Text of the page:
(Taking a quick break from the SummerLovin series today – we’ll be back at the end at the week.)

DISCLOSURE:  I know people who work at several of the companies mentioned below.  The opinions of this article are 100% mine and mine alone.

I think I am suffering from a case of SAAS fatigue.  SAAS = software as a service.  You might not be familiar with the term (it’s been around for quite some time), but you are familiar with many companies who are software as a service:  Hotmail, Gmail, Facebook, Twitter.    Almost all software is run “as a service” these days – meaning, the company who runs the software actually hosts it and you go to their website or app to use it.

SAAS was touted in the early days as a software revolution: a way for companies to monitor licenses better, to bring down costs significantly, and improve the experiences of customers (think no more crashed applications on your computer that you need to call support for help).  All of that was/is true and has happened, but software as a service is giving me a headache.  


I’m a software guy, almost from birth.

Flashback time, folks – queue the trippy music.  I was VERY young when I had my first software experiences; my dad let me learn BASIC programming, which allowed me to make really simple games and programs.  This is back when computers didn’t have permanent hard drives and you had to swap out the floppy disks several times just to get programs loaded into memory.

In school, I learned more programming, and I spent most of my professional career at what is now the world’s largest software company (PeopleSoft –> Oracle).  I have a variety of certifications from all those years of experience.

Why do I mention all this? Because if the guy who has been around software his whole life is finally getting stressed by it, that’s not a good sign.

The problem with software as a service isn’t the software.

It’s great that software keeps making such progress – faster than the hardware that runs it, even, and faster than the pipes and networks that provide us all that connectivity.  It’s that the companies who run the service don’t really think about the people who are on it.

You might think that I’m just talking about a bunch of millenials being whiny that their Facebook feeds keep changing.  But if you’re a business owner or manager, your employees are probably spending more time than you admit on those social networks, and all that stress-response is going to bleed over into your workspace.  Human factors studies (like this one) have proven that software changes, slow software, and software disruptions activate our human stress response, which can – if overactived over time – can lead to a variety of health disorders, from heart disease to cancer.  Yes, the stress of change can eventually kill you.

But change is good, right?

This issue isn’t new – ZDNet even complained about it in 2007 –  but when John McCain, who had Apple CEO Tim Cook on the stand testifying on Apple’s shady business practices, starts asking why does he have to keep updating his apps all the time, I think it’s time to take a closer look.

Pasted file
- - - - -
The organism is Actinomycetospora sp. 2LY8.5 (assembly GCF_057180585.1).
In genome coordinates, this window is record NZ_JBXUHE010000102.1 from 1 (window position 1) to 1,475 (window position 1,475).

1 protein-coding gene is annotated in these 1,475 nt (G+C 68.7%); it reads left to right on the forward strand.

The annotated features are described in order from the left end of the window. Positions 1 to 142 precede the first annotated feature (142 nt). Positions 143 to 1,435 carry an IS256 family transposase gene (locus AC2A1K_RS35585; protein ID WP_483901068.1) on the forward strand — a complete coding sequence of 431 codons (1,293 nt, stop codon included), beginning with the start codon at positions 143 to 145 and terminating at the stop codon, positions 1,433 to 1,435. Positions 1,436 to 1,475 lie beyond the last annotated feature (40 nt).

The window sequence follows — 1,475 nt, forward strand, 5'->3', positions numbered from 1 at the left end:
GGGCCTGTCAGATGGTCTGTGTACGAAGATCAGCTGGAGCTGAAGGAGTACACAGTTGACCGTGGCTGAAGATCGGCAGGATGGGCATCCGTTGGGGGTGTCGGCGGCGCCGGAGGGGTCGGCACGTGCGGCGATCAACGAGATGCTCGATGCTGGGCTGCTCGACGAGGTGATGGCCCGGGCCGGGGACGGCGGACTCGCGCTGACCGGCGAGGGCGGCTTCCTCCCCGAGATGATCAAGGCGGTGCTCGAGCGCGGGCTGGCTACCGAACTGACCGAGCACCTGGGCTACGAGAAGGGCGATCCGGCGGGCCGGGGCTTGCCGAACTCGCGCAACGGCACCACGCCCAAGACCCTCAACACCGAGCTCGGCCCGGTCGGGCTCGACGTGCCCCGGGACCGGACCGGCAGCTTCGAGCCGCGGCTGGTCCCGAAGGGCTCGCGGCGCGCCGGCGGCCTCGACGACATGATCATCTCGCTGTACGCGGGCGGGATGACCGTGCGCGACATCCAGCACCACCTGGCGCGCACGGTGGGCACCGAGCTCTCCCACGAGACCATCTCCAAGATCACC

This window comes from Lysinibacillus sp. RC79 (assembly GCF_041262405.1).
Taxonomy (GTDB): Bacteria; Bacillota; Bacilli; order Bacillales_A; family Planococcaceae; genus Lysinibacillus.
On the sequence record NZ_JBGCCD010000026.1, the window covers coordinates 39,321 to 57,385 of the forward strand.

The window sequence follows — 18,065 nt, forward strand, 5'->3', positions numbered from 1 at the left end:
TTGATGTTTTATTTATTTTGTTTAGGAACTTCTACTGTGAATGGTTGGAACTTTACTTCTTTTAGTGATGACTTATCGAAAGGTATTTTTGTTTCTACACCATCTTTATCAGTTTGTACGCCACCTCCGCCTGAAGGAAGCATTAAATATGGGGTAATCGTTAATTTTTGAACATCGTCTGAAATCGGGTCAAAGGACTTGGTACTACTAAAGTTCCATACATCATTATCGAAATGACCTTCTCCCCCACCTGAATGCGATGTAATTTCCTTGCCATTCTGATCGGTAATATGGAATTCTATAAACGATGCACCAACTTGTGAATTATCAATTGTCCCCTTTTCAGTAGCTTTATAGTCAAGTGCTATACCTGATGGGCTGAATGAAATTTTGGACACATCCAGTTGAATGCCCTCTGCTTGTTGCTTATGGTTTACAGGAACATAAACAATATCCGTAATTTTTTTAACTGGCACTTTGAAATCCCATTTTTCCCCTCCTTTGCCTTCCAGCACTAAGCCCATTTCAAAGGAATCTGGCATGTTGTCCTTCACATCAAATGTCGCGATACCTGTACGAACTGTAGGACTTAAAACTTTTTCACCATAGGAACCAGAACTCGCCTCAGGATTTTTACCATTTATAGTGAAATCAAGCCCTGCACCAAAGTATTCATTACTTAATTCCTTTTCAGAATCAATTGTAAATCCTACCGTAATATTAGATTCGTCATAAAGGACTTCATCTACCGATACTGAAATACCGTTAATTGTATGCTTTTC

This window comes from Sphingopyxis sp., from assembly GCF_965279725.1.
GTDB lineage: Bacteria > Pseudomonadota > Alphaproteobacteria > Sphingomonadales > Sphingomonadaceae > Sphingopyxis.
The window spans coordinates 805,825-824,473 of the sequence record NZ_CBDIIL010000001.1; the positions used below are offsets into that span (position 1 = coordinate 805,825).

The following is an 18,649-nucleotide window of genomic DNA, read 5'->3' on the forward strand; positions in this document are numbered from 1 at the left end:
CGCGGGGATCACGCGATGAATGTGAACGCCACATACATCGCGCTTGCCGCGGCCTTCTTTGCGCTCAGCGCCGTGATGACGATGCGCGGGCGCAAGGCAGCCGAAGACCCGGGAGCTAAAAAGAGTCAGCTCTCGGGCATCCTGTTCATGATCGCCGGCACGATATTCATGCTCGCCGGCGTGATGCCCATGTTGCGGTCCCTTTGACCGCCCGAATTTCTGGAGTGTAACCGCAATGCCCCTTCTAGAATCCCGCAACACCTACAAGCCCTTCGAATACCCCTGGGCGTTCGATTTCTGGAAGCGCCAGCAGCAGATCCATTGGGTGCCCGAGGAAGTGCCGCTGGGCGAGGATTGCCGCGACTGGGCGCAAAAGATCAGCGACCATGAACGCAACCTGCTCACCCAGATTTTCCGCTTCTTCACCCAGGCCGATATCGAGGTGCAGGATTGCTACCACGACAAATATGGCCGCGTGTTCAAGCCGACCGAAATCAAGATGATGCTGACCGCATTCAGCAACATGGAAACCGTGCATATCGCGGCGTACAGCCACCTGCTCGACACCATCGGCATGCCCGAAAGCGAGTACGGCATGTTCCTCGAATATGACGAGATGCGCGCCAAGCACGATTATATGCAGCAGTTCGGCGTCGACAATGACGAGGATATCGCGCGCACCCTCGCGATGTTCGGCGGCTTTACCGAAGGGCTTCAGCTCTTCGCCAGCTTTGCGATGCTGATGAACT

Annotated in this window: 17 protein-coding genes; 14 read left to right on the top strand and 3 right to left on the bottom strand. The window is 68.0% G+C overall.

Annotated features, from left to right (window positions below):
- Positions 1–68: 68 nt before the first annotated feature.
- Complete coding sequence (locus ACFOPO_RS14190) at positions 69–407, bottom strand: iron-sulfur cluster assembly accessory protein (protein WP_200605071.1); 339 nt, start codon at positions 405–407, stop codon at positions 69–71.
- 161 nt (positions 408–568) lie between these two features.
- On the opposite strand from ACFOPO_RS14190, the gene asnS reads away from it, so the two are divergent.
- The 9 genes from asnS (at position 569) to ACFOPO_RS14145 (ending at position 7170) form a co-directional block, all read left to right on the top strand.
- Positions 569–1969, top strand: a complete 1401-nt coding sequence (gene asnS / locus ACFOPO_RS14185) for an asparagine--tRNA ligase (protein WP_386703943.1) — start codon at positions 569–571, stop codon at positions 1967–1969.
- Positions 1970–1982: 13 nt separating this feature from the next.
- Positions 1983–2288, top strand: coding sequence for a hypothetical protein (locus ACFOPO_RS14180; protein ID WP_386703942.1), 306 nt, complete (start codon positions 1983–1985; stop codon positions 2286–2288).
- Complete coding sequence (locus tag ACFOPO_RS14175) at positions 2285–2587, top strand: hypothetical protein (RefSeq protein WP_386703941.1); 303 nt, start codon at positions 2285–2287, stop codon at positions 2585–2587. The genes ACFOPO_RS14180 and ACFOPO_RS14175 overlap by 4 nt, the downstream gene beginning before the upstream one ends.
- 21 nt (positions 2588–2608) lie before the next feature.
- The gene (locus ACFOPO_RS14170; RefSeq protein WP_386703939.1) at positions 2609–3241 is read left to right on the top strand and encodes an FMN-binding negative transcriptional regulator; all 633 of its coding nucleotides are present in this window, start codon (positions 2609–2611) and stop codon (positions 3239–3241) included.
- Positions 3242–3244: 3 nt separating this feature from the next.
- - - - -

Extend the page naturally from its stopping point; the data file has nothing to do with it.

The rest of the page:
For example, in just the past week:

  • Flickr changed their entire website design, and pretty much got rid of their pro plan, which I pay for just for the photo storage.   Their “update” to users on the changes was so confusing, I had to go read the Mashable article just to understand.
  • Gmail kicked me into their new “composer” menu, which violates a whole slew of user experience principles.  They’re Google, which i suppose gives them license to do what they want, but it breaks Rapportive, the second most important tool for my business (as when you put in an email for a new contact, it shows you their social media links, bio, etc.)  And neither Google nor Rapportive seems to care.
  • Producteev (acquired by Jive Software) has basically closed down my entire backoffice the past 2 days, with no end in sight.  They did an unannounced software upgrade, removing key features that we chose Producteev specifically for. But the worst thing is they didn’t tell anyone about the upgrade, and it’s not gone well, so ALL of my mission critical data is now floating in the ether – business development lists, editorial calendars for my magazine, future billing schedules – all gone.   And I am a paying customer – I paid because I didn’t trust a free service, and I got burnt because of it.

These are just serious disruptions – I didn’t mention all the other myriad of minor annoyances, like esoteric changes to Google Plus and Skype. And so much of my business (and personal) life is tied into software.  What if Google locked me out of my account (don’t Google that – the stories are scary)?  What if Xero, who runs out accounting platform, goofed up and we lost all our accounting data?  If I got locked out of Twitter, there’d be several people I couldn’t contact – it’s one of my primary tools of communication.

It’s all terrifying: you should be thinking about it and taking steps to ensure that you’re not too dependent on any one platform.  Make backups, keep copies elsewhere, have a contingency plan.

And, please, do not use Producteev. I can’t speak for Jive’s other software platforms, but if this is how they handle their business, I suggest you take your business elsewhere. I mention it because Jive made Producteev free – I suppose to entice people to use the new, weaker version and then upgrade to their paid platforms – but, I can speak from personal experience, your data is not safe there.  But maybe, sadly, your data isn’t safe anywhere.  Anybody else get the feeling it’s 1984?

UPDATE (MAY 24TH):  Our data access has been restored, and Jive has agreed to refund 1 month’s service fees (although the product now is ‘free’.)  Many services on the site are not functioning, including data exports, so we’re stuck until we can export our data and run far, far away.